I’ve browsed most of the book, and read pretty thoroughly through most sections, and I have to say I am impressed. Gunstar Autochthonia is the first setting, in which the Exalted lost their war with the Primordials, and as a result they were forced to flee Creation en masse, using Autochthon as a mighty spaceship, which, over the last 10,000 years, they have rebuilt into a mighty warship known as the Gunstar. This setting draws from a number of different sources but the one that struck me as the strongest influence was Battlestar Galactica; the feeling of being constantly pursued across what is a largely unknown void by powerful enemies that, if conflict occurs, you can only really hope to hold off until you can flee really reminds me of the recent series. And I have to say, that’s something I like.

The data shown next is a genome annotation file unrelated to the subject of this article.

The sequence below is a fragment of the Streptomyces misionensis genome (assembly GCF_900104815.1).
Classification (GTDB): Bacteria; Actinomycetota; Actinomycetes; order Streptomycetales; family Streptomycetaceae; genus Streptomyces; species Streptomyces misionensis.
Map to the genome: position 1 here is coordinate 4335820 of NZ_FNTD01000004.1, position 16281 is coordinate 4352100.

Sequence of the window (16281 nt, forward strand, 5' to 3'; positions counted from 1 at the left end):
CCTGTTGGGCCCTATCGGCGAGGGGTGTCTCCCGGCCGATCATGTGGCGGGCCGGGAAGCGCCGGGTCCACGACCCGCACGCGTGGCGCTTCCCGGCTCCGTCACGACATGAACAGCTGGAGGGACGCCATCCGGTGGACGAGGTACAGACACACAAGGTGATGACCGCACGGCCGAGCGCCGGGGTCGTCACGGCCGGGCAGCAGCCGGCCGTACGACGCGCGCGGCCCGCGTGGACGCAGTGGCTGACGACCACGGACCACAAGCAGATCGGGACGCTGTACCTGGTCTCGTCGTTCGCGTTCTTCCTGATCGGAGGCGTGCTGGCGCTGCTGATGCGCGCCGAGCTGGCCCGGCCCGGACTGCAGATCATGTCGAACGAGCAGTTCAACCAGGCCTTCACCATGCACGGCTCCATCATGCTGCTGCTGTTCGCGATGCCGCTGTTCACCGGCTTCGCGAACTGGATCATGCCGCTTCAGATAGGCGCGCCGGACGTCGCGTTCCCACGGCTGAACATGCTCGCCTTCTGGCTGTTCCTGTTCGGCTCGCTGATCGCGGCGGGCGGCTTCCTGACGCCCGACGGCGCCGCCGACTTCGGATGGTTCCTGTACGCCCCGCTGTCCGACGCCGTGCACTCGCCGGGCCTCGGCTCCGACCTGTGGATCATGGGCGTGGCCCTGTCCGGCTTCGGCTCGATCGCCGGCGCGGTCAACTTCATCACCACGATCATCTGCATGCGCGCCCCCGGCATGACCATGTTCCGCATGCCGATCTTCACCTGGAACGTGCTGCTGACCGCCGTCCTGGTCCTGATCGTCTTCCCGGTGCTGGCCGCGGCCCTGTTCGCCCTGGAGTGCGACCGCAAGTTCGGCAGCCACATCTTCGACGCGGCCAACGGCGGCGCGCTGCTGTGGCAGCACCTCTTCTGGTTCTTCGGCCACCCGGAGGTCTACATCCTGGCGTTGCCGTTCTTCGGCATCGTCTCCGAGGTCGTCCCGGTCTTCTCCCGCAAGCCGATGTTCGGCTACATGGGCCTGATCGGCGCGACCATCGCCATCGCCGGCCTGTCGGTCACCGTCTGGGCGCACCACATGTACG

The next setting is Burn Legend (a name I always feel like someone should be yelling in a deep voice as your press the “Start” button on a games loading screen), and is basically the RPG version of a 90s action film or fighting manga. This setting is the one that diverges most from “vanilla” Exalted. It’s set in the real world, or at least the Burn Legend version, where your characters, powerful martial artists running the span from mere heroic mortals who know american wrestling and muai thai, to shapeshifting Okami and demonic Yama Kings who harness supernatural powers in their martial arts. This section is lacking somewhat in exactly what you would do in a game where everyone is a badass martial artist, but it still seems like a lot of fun. The elemental martial arts styles in particular, taking clear influence from Avatar: The Last Airbender/Legend of Korra’s elemental bending (going so far as to call themselves elemental binding…), really draw my eye. I’m not sure a whole campaign of this is in the cards, but I can imagine some memorably one-offs being spawned. It’s a very streamlined system, with 3 main stats, a list of your techniques and then just backgrounds to resolve everything else, and combat comes down to playing cards to activate your martial techniques, some of which auto-defeat other kinds, but others calling for roll-offs. I’m hoping that this will mean the combat plays fast and furious, but I’d be worried that it could get bogged down in mechanics and card-choosing. If you’re interested in taking a look for yourself, see this link for the technique cards free to download from Drive Thru RPG.